What was so spooky about the 1980s? Maybe Freddy Krueger, Thriller, and goth eyeliner just reflected Cold War anxieties and suburban dread. Or maybe technological progress in the entertainment industry better explains the decade’s Halloween-party aesthetics. After all, without certain synthesizers and drum machines, you don’t get the sinister arpeggios of John Carpenter soundtracks or the telltale beat of New Order’s “Blue Monday.” When previously unfathomable sounds and visions become commonplace, thoughts of the supernatural become natural.
Today, as devices ever-more-sneakily blur the real and unreal, our cultural nightmares have turned toward the indescribable evils of A24 movies and constant paranoia about living in a simulation. Yet the clean-edged creepiness of the ’80s still has its pull—just watch the Netflix smash Stranger Things. Or listen to The Weeknd’s excellent new album, Dawn FM, a lightly disturbing party starter to welcome our third year of pandemic slog.
Abel Tesfaye has, himself, seemed a bit like a ghost—spectral and backwards-looking—as he wandered pop culture in the past decade. The Prince-and-Sade-inspired R&B of his early mixtapes had a taboo allure that didn’t fade even as subsequent hits made him into a quote-unquote Starboy. His March 2020 album, After Hours, included a record-breaking smash (“Blinding Lights,” Billboard Hot 100’s longest-charting single in history) thanks to memes about socially isolated dancing, and his 2021 halftime show then turned the Super Bowl into a haunted arcade. To a remarkable extent, the pandemic has suited not only The Weeknd’s eerie vibe but also his art’s perennial flaws: lethargy, disorder, and excess.
Those flaws are absent on the tight, glistening Dawn FM. Depression during lockdown, Tesfaye has said, made him record songs that were “too dark and sad,” so he changed course and made something dark and sad and fun. The album is based on a fantasy: The listener is stuck in traffic in a tunnel to the afterlife, listening to a radio station with a hammy announcer voiced by Jim Carrey. That station plays nonstop synth-pop by The Weeknd, who croons about doom, doomed sex, and doomed love. “Scared?” Carrey asks on the opening song, which has the ambiance of a church service held in a laser-tag arena. “Don’t worry. We’ll be there to hold your hand and guide you through this painless transition.”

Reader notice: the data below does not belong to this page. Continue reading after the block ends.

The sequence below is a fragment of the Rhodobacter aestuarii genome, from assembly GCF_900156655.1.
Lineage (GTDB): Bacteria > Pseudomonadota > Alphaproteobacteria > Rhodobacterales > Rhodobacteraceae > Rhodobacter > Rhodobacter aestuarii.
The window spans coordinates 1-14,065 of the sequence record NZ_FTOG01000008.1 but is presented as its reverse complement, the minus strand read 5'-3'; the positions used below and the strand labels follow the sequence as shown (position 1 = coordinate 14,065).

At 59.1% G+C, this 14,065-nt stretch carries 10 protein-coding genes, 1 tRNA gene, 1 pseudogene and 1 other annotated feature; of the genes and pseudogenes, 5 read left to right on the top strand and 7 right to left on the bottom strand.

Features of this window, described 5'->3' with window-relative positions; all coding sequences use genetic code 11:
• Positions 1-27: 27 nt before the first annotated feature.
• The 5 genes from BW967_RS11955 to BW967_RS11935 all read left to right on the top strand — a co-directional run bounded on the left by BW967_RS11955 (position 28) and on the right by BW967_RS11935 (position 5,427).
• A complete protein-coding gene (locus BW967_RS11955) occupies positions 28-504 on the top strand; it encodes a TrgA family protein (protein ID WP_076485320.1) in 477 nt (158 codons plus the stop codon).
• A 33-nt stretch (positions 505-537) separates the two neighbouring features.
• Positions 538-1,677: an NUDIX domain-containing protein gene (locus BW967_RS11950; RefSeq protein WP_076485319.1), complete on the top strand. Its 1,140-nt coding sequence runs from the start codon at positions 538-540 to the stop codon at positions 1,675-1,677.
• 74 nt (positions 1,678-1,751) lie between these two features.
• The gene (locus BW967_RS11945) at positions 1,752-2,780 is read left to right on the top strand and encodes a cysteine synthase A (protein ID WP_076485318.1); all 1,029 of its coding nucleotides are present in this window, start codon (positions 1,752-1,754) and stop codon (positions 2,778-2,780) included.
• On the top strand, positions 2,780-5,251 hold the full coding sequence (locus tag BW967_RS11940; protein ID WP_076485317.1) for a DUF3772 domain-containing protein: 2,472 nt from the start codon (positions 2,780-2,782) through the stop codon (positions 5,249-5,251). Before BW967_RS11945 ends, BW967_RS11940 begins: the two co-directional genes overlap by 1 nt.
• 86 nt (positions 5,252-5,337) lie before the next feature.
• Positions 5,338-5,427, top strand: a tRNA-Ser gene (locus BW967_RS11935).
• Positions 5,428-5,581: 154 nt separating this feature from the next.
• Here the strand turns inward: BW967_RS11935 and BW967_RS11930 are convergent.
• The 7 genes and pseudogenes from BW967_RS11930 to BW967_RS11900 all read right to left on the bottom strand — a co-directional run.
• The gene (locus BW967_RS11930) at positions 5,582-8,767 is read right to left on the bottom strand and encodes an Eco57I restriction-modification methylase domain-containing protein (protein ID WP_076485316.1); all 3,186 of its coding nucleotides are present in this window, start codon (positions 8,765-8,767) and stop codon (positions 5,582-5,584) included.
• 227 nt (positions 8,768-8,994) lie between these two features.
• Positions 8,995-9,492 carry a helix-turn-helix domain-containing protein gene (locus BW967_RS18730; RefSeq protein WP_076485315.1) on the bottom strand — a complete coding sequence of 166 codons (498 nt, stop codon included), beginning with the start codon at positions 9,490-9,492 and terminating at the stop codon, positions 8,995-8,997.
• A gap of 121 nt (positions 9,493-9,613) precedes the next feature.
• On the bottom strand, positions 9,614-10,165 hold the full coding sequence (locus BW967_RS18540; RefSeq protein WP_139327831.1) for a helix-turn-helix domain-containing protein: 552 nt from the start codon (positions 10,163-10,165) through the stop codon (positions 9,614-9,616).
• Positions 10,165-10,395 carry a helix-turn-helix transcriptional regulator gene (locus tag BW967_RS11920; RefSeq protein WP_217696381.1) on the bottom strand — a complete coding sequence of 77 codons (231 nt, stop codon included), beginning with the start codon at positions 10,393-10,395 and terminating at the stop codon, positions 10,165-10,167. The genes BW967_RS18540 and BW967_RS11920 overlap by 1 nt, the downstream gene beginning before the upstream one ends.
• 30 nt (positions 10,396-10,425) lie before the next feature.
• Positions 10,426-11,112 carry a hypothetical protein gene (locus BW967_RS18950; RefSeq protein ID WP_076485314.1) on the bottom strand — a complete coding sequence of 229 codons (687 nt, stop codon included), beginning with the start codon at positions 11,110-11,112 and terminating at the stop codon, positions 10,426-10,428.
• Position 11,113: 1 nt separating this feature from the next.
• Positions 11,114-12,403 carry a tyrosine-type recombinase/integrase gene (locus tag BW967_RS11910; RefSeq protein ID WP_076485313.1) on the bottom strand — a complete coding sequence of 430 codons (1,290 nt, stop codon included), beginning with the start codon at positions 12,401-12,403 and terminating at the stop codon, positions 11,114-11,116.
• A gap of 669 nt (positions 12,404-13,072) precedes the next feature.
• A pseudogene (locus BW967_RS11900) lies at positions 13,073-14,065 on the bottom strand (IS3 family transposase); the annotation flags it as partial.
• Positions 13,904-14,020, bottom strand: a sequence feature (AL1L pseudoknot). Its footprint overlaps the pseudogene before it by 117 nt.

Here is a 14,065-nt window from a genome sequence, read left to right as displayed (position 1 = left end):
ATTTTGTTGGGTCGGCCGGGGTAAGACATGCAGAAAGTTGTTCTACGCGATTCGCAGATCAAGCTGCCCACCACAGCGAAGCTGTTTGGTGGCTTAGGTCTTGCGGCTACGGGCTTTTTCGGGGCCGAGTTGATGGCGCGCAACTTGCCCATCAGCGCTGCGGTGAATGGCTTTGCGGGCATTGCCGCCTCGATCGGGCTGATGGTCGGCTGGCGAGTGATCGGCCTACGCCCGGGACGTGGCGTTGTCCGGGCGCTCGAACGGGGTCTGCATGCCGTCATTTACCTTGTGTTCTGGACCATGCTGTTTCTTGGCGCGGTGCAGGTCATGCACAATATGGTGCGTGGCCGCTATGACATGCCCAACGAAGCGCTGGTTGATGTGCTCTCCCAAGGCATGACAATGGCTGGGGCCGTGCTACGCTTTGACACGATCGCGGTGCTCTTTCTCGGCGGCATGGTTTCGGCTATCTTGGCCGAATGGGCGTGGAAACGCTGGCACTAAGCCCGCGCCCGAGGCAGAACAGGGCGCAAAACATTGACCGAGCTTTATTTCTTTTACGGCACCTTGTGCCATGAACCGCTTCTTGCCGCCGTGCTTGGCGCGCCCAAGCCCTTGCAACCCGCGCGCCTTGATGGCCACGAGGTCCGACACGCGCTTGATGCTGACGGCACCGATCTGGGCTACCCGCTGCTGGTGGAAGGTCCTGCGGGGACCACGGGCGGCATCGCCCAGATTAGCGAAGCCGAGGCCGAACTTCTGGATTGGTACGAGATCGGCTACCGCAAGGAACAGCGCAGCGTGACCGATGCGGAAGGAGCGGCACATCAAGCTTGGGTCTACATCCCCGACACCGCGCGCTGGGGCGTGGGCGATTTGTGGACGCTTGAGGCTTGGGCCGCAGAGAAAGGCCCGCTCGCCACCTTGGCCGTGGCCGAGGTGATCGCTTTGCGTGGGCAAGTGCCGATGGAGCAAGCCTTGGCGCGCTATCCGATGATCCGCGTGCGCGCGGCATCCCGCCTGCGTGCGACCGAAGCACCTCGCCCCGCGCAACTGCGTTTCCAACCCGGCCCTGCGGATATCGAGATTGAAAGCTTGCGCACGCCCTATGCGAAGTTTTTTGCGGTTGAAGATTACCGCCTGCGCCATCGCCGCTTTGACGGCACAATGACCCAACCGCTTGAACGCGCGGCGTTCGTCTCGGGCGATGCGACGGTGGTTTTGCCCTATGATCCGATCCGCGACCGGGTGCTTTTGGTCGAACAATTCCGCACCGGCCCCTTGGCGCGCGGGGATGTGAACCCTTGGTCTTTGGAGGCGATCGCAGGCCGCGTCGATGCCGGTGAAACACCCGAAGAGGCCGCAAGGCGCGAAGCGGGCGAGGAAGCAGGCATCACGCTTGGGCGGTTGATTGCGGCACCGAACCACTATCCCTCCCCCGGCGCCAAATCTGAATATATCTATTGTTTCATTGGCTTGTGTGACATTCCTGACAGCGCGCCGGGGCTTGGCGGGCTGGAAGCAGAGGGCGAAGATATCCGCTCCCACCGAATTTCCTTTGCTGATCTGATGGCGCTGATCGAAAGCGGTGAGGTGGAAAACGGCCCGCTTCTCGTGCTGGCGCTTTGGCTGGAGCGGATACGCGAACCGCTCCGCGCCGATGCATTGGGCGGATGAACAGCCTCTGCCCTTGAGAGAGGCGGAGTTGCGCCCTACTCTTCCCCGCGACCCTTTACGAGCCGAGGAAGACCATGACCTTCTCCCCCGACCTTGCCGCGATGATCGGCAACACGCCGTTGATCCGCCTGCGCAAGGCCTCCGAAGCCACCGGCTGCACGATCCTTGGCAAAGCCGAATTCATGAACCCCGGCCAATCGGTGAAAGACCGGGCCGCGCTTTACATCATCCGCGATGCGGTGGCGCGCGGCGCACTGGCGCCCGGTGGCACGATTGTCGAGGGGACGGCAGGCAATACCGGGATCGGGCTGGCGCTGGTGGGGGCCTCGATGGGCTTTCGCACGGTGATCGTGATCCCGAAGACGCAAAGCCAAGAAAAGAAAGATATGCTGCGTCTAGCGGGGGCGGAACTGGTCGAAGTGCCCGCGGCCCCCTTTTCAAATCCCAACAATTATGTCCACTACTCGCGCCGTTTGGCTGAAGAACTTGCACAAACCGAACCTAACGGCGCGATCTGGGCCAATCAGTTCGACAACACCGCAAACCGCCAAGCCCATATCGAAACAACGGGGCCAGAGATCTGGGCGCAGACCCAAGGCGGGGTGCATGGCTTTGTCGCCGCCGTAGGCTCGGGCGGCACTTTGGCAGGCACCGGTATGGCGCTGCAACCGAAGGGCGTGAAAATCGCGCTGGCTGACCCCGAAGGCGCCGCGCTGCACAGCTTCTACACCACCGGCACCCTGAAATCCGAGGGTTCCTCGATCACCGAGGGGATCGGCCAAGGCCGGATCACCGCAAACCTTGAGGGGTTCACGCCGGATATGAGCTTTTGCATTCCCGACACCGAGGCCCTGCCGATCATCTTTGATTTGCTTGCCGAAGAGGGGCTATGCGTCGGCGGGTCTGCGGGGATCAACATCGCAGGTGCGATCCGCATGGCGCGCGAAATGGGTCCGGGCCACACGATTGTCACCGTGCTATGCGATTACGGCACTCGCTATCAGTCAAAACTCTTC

Collaborators provided the push and pull, the light and shadow, that make this album as successful as it is. The Swedish producers Max Martin and Oscar Holter dish out melodies that—far from being soulless, as people sometimes accuse Martin of being—radiate the yearning of a Steven Spielberg movie. Meanwhile, Daniel Lopatin (of the experimental electronic act Oneohtrix Point Never and of the Uncut Gems score) brings weirdness to an otherwise familiar range of instruments. Some of the synths sound slimy and amphibious. Some of the drums rattle like loose bolts on a roller coaster.
The Weeknd wields the range of his talents here with precision and discipline: Whether he’s simpering like a lost child or easing into a rap flow, his vocals both tease the ear and land as character work. On the album’s extended version of the single “Take My Breath,” he scats and murmurs over an apocalyptic bass line. When he affects a Dracula-like bellow on the sensational “Gasoline,” it suits the wretched scenario of the lyrics: He’s high, anxious, and comforted by a girl who probably won’t let him OD but who will neatly dispose of his body if the worst does occur.
Yes—morbid stuff. But compared with his previous albums, Dawn FM feels oddly uplifting. The Weeknd’s fascination with transactional sex now fits into an existential drama about how we spend our time before extermination. Some songs pine for lasting love, others push it away, and all of them mine suspense from the fear that comes with any breakup—am I going to die alone? “I don’t deserve someone loyal to me,” he sings on “Is There Someone Else?,” describing the same pathology that Quincy Jones—that pioneer of the jazzy harmonic choices The Weeknd loves—dissects in a spoken-word interlude. When Carrey closes the show with a comforting, Dr. Seuss–style rhyme, his advice is to turn purgatory into heaven all by yourself.
The album’s journey lends itself to repeat trips, though on some listens you may wish for more than picture-book simplicity, or for a song that doesn’t feel like pastiche. Yet ease and regression are also what make Dawn FM the triumph it is. As he waffles between desiring companionship in his final days and just wanting to be left alone, The Weeknd engages with a very dark dilemma that’s inescapable in our era of constant memento mori. How generous of him to polish our terror into a fine shine and spoon out fatalism like sherbet, sweet and cold and fleeting.